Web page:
Shields Questions State’s Increasing Giveaway of Anti-Trust Exemptions
A Senate bill that’s pitched as a method to find better payment models for primary care is making its way through the Legislature, but Sen. Chip Shields, D-Portland, is raising alarms about a provision that adds yet another exemption to state anti-trust laws that protect Oregonians against business collusion.
Senate Bill 231 sets up a primary care collaborative, a key goal of the Oregon Health Policy Board, which has sought to reform primary care from payment-per-procedure, with the hope that the business model would give providers more time with their patients and also pay for them to be responsible for the improvement of overall health and prevent high-cost medical care.
Sen. Elizabeth Steiner Hayward, D-Beaverton, one of the bill’s chief supporters, said the collaborative would assist the state in knowing how much should be spent on primary care, and acknowledged that simply paying more money under the current payment structure is unsustainable.
But following a precedent given to coordinated care organizations in 2012, and long-term care facilities in 2013, SB 231 gives health plans and healthcare providers an exemption from anti-trust laws in their work related to the collaborative. something Shields said is not only unnecessary but effectively gives these well-heeled healthcare interests legal immunity against illegal business activity such as price fixing.
“Sharing information is not illegal,” Shields said. “The only reason you’d need immunity is to be immunized against activity that is otherwise illegal.”
Former Assistant Attorney General Keith Dubanevich, who specializes in anti-trust laws, said a recent U.S. Supreme Court case made it clear that the state action doctrine that protects businesses who participate in a collaboration is only legal if the state is able to approve or disapprove their business conduct and has supervisory authority based on public records and meetings laws. “If there is not active supervision, then they are not immune,” Dubanevich said.
Those concerns are addressed in this legislation, Steiner Hayward said, by giving the Oregon Health Authority such jurisdiction with full compliance to open government laws.
Significantly, those protections and supervision do not occur with the coordinated care organizations because the Legislature has exempted them from not only anti-trust laws but laws governing public records and public meetings as well and the Oregon Health Authority has only very limited oversight. If challenged in court, the CCOs most likely would lose their anti-trust protection.
The Federal Trade Commission weighed in to Shields’ office opposing the new anti-trust exemption:
“FTC staff is concerned that SB 231A will encourage precisely the types of agreements among competitors that likely would not pass muster under the antitrust laws -- agreements that would reduce competition, raise prices, and provide few or no benefits to consumers. Any effort to shield such harmful agreements from antitrust enforcement, including attempts to confer state action immunity, is likely to harm Oregon healthcare consumers.”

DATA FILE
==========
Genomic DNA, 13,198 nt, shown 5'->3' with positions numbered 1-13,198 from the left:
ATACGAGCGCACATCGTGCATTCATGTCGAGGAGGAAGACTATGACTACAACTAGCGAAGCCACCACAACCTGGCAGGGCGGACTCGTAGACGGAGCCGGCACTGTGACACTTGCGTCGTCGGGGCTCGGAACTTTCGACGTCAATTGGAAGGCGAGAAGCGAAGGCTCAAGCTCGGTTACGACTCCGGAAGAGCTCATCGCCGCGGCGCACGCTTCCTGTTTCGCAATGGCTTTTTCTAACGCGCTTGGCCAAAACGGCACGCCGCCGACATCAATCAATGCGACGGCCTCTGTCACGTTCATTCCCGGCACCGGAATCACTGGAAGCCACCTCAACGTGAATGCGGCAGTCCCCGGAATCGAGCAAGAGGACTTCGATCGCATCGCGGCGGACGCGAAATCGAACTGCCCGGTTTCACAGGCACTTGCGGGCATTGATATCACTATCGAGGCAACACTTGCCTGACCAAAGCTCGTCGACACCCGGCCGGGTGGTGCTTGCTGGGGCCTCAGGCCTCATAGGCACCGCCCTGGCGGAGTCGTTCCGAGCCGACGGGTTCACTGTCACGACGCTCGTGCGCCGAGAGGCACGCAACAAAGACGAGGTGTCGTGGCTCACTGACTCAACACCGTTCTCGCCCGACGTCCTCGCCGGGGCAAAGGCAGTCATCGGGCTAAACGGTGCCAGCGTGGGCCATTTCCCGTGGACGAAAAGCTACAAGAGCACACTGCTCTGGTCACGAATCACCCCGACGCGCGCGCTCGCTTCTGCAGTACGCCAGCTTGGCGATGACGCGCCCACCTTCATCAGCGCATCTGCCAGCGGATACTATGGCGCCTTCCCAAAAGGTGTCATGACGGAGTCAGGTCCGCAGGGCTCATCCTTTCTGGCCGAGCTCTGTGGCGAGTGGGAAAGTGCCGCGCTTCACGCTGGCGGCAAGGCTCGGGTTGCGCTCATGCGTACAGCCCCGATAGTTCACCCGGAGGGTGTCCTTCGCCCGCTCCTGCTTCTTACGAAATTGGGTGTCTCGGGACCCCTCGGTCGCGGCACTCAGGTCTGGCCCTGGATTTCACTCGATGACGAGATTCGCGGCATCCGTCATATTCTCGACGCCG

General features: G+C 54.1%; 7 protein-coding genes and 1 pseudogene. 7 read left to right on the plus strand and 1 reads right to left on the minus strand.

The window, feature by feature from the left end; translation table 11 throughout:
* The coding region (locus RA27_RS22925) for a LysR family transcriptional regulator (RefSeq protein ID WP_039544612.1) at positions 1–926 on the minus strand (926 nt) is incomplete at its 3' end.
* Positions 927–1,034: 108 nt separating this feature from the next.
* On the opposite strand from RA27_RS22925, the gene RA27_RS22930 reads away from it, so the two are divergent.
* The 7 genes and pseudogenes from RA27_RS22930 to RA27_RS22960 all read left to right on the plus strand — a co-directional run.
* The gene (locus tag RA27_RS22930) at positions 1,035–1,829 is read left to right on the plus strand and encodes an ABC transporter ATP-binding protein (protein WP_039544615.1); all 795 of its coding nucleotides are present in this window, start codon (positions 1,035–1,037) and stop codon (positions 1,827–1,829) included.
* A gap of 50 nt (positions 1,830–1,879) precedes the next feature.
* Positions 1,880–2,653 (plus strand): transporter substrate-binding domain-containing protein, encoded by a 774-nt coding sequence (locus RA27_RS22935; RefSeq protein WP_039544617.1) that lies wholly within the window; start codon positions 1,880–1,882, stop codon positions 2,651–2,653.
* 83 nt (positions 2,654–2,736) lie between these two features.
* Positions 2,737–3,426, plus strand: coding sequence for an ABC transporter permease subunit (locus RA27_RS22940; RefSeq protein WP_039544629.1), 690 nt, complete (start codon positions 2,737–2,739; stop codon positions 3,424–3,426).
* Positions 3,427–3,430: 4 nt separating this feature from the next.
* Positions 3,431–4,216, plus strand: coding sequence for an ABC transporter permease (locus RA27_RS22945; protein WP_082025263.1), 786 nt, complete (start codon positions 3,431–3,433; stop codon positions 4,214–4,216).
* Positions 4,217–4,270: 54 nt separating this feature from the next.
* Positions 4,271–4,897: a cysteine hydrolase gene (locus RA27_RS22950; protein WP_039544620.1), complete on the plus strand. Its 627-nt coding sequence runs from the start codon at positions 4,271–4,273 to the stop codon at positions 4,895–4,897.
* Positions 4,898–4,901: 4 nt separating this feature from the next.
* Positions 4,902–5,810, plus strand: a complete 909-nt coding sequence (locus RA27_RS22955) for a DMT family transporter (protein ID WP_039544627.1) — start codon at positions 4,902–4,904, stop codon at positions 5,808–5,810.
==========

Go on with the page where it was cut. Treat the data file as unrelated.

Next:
Shields offered an amendment that would strip the bill of the anti-trust protections, and after discussing the matter with legislative counsel, Rep. Mitch Greenlick, D-Portland, delayed a vote on Wednesday until May 27. Greenlick said he would amend the bill to narrow the anti-trust protection, while keeping it in the bill. "The sense is the current exemption is too broad," he said.
The Portland senator said he strongly supported the underlying bill. Backers of SB 231-A, include Dr. Evan Saulino, the former president of the Oregon Academy of Family Physicians, who practices in East Portland. Saulino said that even as Oregon has made great strides in furthering the patient-centered primary care home, some clinics have been forced to cull their support staff because of inconsistent payments.
Lake Oswego pediatrician Dr. Jay Rosenbloom, said a key need for the collaborative was the opaque healthcare business environment, since insurers don’t currently share the information necessary to make system-wide payment reforms.
“They insist everything be budget neutral,” Rosenbloom said. “But we don’t know what their budgets are. We don’t know how they spend their money.”
Dubanevich said there was nothing that anti-trust laws might do to prevent businesses from collaborating on payment structures or sharing price information, using the comparison of a gas station owner who drove around town hoping to undercut his competitors.
Some healthcare players, including CareOregon’s Jeremiah Rigsby, testified against stripping the anti-trust protections and it was unclear how cooperative the healthcare industry might be if they lose this part of the bill.
Aside from the anti-trust portion, CareOregon helps manage four of the state’s 16 CCOs, and Rigsby said his organization wanted the collaborative to involve the CCOs, which have led the way with primary care payment reform with the state Medicaid program, the Oregon Health Plan.